3.22.2010

1984 NBA Finals: Celtics Enjoy a Magic Moment

1984 NBA Finals

GAME 2

Larry v. Magic: Game-by-Game Summary

Larry v. Magic: Game-by-Game Media Coverage

Magic Johnson went out into the oppressively rainy night insisting he had not made a mistake, and perhaps he hadn't.

He had been caught in a situation that cried, not for prestidigitation, but for a hardcore basketball move to be made.

There was no rabbit to be pulled out of a hat, but there was history to be made and not even the Los Angeles Lakers, as agonizingly close as they were, were able to make it.

NBA Championship Series history is safe for another year. Once the Boston Celtics had stolen away with their 124-121 overtime victory, the Lakers could only frustratingly stare at the reality of having had a golden chance of becoming the first team ever to start a title series with back-to-back victories away from home.

''Any time you have a one-game lead, you're up two points with 18 seconds to go in the second half and have the ball, and don't win, you have to be disappointed,'' Johnson said.

How about a tie game with 13 seconds left and the ball in the hands of the sport's best and tallest lead guard?

How about the regulation buzzer sounding before Magic, or anybody else, could so much as launch a potential game-winner?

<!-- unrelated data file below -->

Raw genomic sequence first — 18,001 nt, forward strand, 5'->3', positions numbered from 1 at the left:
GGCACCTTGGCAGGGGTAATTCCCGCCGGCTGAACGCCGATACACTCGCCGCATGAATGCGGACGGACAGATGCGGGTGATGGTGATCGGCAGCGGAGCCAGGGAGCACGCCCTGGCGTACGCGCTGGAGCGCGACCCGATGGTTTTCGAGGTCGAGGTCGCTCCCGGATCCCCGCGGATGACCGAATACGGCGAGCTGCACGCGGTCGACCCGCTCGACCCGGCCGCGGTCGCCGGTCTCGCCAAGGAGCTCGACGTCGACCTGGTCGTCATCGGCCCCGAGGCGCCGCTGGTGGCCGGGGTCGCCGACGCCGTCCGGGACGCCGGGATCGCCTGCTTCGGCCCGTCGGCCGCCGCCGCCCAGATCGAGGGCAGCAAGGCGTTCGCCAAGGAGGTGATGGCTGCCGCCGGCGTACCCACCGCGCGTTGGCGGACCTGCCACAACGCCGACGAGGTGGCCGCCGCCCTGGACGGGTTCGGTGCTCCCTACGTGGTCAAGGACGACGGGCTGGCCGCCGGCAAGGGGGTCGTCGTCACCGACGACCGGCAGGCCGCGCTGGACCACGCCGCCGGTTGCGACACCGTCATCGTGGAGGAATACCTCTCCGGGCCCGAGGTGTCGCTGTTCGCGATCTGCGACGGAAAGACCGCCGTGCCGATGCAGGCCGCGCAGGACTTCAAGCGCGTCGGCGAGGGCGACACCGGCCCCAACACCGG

''I didn't make a mistake,'' Johnson said, leaving the legend of Derek Harper to wave alone in the wind. Harper is the young Dallas guard who didn't take a shot at the end of a playoff game against the Lakers, believing his team had the lead, then learning he had driven his weary teammates into an overtime with which they were unable to cope.

In a game where seemingly everything else happened, Johnson says that's one thing that did not happen.

''We had called a timeout, called a play to get it into Kareem (Abdul-Jabbar),'' he said. ''The Celtics were overplaying, the clock kept going down. The 24-second clock (atop the backboard) was off, because there were less than 24 seconds remaining. There was another clock I kept peeking at, but I lost (sight of) it, maybe with about four seconds left. Maybe when I knew I couldn't go to Kareem and looked for (Bob) McAdoo.